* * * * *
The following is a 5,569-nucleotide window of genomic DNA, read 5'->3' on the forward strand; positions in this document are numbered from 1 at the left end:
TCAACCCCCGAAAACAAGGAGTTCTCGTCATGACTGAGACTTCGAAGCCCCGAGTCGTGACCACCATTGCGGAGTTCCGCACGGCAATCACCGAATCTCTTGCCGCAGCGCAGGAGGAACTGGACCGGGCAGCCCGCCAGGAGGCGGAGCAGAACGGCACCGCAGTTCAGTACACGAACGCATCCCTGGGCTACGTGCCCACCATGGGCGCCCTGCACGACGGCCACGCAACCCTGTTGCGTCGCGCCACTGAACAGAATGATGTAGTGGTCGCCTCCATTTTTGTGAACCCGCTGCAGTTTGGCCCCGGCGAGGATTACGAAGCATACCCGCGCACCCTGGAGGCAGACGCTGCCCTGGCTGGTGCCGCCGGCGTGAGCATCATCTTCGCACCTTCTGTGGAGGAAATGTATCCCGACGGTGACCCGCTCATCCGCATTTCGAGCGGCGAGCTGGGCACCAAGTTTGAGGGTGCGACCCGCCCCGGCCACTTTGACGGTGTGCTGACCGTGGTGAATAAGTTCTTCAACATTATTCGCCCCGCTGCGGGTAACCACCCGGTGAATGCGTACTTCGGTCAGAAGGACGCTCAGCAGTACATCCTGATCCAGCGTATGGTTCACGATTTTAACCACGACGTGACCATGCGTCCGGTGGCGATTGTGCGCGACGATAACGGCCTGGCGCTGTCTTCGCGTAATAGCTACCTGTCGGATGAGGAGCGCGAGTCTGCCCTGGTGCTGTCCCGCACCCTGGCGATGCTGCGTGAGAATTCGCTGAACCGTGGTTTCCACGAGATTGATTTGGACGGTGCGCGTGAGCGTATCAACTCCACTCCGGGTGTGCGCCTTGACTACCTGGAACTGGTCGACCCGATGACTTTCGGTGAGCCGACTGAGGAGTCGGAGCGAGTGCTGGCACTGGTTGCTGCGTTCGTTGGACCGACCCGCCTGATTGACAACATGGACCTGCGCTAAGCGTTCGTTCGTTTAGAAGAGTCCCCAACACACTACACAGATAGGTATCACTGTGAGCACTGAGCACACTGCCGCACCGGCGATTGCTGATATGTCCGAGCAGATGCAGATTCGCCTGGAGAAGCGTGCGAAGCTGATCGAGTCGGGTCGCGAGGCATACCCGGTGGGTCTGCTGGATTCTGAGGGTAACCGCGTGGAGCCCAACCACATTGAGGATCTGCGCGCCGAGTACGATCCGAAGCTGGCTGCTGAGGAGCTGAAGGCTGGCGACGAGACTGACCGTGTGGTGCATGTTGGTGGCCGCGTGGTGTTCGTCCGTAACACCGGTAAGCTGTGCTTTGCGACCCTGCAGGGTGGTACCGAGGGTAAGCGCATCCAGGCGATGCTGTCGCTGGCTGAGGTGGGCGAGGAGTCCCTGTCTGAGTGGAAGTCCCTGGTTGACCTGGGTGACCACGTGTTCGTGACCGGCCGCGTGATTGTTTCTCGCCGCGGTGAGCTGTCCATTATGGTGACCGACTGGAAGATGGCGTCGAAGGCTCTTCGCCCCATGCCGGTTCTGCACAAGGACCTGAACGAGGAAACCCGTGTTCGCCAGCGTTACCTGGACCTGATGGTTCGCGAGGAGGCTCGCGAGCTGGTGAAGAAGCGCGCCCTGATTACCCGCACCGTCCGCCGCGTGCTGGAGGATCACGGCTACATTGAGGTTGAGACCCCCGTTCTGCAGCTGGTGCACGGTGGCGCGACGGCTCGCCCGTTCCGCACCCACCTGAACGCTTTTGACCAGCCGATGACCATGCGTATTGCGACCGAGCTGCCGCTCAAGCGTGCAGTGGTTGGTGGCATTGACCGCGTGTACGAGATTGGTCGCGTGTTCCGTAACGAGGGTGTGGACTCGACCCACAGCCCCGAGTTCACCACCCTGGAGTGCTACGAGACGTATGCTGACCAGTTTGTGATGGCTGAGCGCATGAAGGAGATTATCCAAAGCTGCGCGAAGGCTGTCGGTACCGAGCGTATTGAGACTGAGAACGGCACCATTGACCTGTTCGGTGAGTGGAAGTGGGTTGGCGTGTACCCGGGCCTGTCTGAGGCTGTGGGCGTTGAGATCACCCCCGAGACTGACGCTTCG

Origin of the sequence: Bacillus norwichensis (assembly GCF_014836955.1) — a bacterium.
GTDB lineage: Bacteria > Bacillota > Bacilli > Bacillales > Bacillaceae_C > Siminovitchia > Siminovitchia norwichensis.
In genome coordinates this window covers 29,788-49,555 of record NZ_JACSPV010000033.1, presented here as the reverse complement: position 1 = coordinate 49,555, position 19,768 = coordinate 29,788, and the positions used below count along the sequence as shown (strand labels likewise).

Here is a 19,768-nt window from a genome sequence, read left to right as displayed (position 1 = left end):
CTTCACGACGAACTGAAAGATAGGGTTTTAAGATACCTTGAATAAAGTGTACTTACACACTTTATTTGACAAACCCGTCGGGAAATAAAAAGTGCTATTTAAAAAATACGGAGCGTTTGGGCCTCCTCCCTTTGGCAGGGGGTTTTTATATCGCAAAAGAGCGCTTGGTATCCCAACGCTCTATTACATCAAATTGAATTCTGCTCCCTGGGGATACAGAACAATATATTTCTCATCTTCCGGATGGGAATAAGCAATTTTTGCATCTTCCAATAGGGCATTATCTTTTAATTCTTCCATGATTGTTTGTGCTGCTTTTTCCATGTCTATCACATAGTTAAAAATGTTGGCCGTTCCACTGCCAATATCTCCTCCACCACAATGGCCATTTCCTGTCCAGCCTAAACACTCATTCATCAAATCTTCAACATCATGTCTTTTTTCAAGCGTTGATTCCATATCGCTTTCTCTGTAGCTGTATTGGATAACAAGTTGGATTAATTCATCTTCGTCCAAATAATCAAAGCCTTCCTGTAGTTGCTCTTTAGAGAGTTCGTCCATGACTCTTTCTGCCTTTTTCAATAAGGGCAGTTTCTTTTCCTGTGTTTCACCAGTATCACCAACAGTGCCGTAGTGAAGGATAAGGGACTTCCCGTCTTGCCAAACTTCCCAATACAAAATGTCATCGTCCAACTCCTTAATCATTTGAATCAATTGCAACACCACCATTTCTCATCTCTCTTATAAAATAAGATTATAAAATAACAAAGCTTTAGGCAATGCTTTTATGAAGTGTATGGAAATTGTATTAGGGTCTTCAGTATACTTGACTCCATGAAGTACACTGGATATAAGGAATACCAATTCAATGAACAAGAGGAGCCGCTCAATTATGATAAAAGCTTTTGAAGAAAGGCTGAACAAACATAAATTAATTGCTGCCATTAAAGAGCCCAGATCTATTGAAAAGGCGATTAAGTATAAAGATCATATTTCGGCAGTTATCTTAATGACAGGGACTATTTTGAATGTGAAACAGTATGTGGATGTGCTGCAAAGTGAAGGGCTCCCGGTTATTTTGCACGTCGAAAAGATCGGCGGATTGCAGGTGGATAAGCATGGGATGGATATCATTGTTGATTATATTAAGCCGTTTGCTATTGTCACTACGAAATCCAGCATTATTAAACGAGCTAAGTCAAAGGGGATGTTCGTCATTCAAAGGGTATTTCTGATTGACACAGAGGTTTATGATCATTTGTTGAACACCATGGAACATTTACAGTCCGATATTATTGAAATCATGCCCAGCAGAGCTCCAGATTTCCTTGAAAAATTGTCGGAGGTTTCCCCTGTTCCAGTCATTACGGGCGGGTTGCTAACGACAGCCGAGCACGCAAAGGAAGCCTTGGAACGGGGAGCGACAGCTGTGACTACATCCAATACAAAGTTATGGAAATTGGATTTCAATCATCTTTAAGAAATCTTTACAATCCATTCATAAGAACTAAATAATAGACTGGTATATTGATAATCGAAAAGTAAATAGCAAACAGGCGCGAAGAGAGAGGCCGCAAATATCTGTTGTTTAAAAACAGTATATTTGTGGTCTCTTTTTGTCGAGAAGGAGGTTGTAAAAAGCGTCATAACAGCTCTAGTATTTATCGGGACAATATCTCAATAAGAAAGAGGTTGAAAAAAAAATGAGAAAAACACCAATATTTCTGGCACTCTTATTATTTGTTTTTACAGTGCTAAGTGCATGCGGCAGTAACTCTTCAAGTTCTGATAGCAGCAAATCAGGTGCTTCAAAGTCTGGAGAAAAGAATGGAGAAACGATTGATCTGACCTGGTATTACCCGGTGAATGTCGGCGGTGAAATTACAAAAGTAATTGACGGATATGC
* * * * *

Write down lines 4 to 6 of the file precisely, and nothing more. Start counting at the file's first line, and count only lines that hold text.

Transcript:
GTDB lineage: Bacteria > Bacillota > Bacilli > Bacillales > Bacillaceae_C > Siminovitchia > Siminovitchia norwichensis.
In genome coordinates this window covers 29,788-49,555 of record NZ_JACSPV010000033.1, presented here as the reverse complement: position 1 = coordinate 49,555, position 19,768 = coordinate 29,788, and the positions used below count along the sequence as shown (strand labels likewise).

Here is a 19,768-nt window from a genome sequence, read left to right as displayed (position 1 = left end):